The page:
3. The indigenous people of the Latin Americas have emerged as a major political force in the last twenty-five years. Describe three circumstances where their involvement has been crucial and describe the issues around which they have organized.

Over the past 25 years, important changes have taken place for the indigenous people of Latin America, national States and international cooperation in the region. Despite negative circumstances working to their disadvantage, the indigenous peoples of the region have strengthened their group and are now seen as an important social sector and an emerging political force in the majority of Latin American countries.

The indigenous people of Latin America have a rapidly growing territorial and demographic presence. Their languages have been preserved and are now gaining more respect as a result of their use in the public and in education.

The native communities and people have developed an awareness of their unique cultural heritage and of therights deriving from that heritage and are pursuing demands backed by a considerable advocacy network of ethnic organizations ranging from the grassroots community level to national confederations and regional coordinating organizations.

In addition, indigenous economies have recently entered the national domestic market, and many are even operating effectively in the international marketplace. This emergence of indigenous peoples has turned the spotlight on various matters of vital importance for the future of Latin America.

Prior to the 1980's, indigenous organizing was mostly confined to local communities. There weren't many organizations which united different indigenous groups and indigenous people who became involved in politics usually did so under the wings of the traditional left, which did not support these groups.

In the 1990's, indigenous movements created a strong presence in Latin American politics. With the traditional left in decline, indigenous groups took the spotlight as protagonists in the struggle against the neoliberal attack. A nationwide indigenous mobilization in Ecuador in 1994 screwed up the government's attempt to ram through a neoliberal agrarian reform without any public discussion. The government was forced to negotiate with indigenous leaders and change the law to include their requests.

Constitutional rights have become another focus point of indigenous groups. Due to indigenous activism, the new constitutions in Colombia and Brazil now include a number of indigenous rights. One of the main demands of indigenous groups in both Guatemala and Ecuador is the revision of the constitution to recognize those countries as plurinational states.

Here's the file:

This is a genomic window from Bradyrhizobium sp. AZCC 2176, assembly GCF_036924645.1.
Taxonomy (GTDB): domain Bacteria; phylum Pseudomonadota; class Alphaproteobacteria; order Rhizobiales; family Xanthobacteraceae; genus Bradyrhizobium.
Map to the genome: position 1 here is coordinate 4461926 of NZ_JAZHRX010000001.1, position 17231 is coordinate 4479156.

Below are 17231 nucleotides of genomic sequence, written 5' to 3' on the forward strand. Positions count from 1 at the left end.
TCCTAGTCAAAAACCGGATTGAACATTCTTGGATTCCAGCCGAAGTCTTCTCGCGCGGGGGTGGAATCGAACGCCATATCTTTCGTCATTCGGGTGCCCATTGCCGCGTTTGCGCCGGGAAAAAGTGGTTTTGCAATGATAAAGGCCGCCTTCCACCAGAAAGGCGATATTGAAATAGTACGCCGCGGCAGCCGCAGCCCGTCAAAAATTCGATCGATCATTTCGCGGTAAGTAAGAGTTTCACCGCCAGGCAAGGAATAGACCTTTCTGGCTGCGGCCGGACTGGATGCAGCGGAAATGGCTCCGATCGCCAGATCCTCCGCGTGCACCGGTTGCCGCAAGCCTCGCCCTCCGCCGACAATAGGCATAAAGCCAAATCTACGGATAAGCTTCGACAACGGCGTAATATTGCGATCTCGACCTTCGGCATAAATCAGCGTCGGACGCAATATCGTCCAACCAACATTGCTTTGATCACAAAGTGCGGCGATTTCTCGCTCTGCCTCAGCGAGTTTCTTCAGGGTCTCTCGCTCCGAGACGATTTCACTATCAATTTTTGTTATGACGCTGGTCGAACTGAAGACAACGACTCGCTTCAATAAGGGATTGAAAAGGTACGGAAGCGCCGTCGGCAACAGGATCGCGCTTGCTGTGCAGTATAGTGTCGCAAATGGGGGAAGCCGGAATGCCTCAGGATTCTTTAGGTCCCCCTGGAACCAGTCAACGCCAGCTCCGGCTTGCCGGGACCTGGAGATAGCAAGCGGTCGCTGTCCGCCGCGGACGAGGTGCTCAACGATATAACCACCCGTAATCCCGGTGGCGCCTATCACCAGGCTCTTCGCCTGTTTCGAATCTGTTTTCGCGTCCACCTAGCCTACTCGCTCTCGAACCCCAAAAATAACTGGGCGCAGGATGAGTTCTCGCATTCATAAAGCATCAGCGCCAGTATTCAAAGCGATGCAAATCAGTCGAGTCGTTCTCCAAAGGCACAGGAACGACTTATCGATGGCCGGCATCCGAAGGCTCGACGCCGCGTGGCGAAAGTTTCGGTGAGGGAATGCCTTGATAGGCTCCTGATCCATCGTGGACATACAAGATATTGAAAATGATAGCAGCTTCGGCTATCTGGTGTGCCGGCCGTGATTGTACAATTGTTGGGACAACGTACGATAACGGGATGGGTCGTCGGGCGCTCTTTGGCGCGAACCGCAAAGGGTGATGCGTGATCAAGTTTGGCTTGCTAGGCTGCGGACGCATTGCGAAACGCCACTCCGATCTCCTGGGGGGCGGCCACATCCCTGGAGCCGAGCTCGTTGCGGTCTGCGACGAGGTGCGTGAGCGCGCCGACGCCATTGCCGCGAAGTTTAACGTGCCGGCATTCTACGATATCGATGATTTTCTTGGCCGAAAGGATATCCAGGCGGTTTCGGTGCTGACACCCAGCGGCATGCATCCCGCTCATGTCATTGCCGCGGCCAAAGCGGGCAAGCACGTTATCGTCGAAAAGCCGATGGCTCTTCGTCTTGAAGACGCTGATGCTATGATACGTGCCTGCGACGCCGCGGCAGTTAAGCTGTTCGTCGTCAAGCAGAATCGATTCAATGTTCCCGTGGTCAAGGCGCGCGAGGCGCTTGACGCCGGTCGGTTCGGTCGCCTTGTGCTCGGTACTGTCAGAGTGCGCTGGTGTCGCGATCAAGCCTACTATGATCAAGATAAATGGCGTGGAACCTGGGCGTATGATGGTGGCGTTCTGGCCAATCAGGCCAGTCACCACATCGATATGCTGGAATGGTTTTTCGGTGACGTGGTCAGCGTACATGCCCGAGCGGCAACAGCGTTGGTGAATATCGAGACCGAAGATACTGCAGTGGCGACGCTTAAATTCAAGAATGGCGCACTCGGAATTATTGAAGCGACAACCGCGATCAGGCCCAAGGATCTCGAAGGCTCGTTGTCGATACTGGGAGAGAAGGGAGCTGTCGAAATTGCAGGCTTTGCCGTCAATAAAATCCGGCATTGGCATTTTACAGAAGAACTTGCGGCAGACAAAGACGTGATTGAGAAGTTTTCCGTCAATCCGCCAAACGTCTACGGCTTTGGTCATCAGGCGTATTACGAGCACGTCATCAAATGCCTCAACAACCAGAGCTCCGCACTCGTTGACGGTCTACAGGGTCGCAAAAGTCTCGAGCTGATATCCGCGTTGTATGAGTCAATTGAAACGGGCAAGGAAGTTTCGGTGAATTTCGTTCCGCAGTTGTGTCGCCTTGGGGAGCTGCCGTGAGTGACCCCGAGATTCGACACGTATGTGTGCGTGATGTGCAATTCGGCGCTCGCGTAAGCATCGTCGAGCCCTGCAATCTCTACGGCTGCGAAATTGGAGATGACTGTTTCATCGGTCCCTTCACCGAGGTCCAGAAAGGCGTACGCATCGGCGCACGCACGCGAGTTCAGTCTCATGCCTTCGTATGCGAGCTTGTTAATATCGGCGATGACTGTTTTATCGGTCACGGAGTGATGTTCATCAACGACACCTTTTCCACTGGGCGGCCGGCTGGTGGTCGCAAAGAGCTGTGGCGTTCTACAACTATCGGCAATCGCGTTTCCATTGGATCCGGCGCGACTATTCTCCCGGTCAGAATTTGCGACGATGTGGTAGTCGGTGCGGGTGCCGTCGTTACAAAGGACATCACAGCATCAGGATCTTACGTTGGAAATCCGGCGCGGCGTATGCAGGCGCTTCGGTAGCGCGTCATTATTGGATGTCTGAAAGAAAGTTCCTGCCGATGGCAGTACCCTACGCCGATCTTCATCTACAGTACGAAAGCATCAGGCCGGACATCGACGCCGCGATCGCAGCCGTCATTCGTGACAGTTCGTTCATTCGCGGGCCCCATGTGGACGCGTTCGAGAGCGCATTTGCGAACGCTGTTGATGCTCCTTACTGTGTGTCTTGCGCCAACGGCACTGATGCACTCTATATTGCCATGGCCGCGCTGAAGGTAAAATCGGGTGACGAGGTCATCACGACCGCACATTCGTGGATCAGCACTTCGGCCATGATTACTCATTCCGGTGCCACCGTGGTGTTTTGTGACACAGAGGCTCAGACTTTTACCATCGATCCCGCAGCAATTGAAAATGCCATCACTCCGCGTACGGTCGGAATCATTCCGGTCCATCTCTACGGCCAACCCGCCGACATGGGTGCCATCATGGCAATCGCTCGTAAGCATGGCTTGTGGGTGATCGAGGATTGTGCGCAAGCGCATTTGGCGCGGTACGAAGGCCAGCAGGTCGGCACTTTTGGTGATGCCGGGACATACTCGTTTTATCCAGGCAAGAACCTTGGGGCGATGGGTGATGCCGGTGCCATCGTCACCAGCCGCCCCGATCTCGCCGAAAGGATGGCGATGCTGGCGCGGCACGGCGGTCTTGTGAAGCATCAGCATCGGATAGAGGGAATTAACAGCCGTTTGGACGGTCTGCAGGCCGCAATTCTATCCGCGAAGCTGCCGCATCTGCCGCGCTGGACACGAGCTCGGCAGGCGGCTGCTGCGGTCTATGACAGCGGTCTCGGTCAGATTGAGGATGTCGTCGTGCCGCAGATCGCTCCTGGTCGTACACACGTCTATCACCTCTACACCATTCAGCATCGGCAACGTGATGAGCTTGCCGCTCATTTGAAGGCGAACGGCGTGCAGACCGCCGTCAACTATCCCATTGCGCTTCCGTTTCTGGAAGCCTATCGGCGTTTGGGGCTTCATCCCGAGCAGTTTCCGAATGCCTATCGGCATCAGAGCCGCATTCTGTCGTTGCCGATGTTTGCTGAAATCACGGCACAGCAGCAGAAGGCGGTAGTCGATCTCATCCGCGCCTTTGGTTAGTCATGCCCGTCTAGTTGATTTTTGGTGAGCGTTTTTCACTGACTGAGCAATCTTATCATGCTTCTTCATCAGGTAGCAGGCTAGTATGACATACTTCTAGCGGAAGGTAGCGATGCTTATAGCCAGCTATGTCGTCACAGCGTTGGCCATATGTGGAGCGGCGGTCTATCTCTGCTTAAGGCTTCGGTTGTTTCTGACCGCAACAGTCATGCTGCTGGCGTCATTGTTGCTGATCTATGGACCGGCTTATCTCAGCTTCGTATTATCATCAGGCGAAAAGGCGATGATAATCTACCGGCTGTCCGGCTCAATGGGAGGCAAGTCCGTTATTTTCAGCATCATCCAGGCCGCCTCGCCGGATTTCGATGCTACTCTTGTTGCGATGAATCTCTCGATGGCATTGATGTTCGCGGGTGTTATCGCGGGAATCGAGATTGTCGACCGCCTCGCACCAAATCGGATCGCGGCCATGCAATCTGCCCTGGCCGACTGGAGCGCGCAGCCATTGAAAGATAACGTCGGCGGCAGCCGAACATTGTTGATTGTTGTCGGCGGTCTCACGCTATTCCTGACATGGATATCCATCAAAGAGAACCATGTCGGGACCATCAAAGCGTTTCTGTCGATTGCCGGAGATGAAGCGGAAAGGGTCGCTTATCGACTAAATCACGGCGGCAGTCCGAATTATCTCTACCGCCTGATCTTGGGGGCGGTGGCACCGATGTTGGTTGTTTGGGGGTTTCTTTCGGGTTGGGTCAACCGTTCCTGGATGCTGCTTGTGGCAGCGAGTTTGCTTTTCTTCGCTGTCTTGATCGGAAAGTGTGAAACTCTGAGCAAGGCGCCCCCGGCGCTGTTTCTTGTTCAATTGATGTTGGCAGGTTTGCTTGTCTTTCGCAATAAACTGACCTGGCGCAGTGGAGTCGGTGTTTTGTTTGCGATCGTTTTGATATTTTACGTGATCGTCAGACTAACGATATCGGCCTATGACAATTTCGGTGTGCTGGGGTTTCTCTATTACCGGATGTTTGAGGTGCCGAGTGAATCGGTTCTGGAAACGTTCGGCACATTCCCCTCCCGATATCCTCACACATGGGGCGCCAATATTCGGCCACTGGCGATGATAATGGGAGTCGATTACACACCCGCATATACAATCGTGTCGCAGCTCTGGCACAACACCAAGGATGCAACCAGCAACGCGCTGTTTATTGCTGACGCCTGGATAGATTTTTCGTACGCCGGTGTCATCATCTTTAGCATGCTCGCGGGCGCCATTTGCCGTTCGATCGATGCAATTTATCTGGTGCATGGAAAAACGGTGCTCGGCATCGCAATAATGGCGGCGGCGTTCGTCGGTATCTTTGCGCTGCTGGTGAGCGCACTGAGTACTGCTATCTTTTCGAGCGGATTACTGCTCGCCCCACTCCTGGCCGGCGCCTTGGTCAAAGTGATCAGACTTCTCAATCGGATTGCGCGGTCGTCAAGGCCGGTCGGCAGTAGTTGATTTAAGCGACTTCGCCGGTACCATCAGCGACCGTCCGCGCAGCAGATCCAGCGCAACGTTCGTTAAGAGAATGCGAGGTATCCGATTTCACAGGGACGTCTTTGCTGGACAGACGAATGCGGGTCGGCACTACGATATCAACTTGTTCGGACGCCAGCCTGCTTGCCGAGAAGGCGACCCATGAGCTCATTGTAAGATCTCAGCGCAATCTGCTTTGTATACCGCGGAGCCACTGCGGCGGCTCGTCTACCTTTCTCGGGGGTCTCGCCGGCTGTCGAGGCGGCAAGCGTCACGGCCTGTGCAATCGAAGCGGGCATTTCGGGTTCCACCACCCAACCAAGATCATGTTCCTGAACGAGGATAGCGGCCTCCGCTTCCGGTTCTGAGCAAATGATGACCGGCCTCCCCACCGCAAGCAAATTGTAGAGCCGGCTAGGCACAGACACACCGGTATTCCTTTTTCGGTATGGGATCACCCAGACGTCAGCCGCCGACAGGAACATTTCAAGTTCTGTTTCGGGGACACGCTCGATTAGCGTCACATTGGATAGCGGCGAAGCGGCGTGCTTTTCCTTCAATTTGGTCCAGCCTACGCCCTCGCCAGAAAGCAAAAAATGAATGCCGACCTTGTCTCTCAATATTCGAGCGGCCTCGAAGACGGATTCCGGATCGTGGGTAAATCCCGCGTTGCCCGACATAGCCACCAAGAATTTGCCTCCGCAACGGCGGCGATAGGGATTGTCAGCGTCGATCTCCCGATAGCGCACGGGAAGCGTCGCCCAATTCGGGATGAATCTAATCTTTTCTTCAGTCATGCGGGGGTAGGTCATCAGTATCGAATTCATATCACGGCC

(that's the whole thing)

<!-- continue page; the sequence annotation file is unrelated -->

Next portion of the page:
Constitutional rights, however, translate unfairly into land protections. In the current battle over indigenous land rights in Brazil, private landed interests have proven skilled at manipulating the judicial and political system in their favor, minimizing established constitutional protections in the process.

Indigenous groups are also stepping up to the plate in electoral politics. In the past, indigenous people had high absentee rates when it came to elections. This was based on a deep-rooted distrust of traditional politics. However, recent elections showed higher voter turnout, resulting in indigenous activists taking office in a number of municipalities. In addition, Colombia's 1991 Constitution reserved two seats in the national Senate for indigenous representatives.

As recently as last year, indigenous groups have played political hard-ball with many of Latin America's leaders. In Ecuador, last year, indigenous groups, along with some mid-level army officers, toppled then-President Jamil Mahuad after expressing opposition to his austerity programs and the imminent dollarization of the economy.

Indigenous groups took over Congress in Quito and proclaimed a "Junta for National Salvation," composed of nationalist Colonel Lucio Gutierrez, indigenous leader Antonio Vargas, and Carlos Solorzano, the former president of the Supreme Court.

As a result of their efforts, Gutierrez was replaced by General Carlos Mendoza, former commander of the armed forces, who derailed the entire process and ushered in the return of the former government. In place of Mahuad, he installed then-Vice President Gustavo Noboa. The dollarization process and austerity programs are underway, but the position of Noboa in the face of frequent indigenous uprisings continues to be as weak as Mahuad's had been. [END OF PREVIEW]

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Latin American Politics United States.  (2002, November 6).  Retrieved July 19, 2019, from https://www.essaytown.com/subjects/paper/latin-american-politics-united-states/8104808

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"Latin American Politics United States."  Essaytown.com.  November 6, 2002.  Accessed July 19, 2019.
https://www.essaytown.com/subjects/paper/latin-american-politics-united-states/8104808.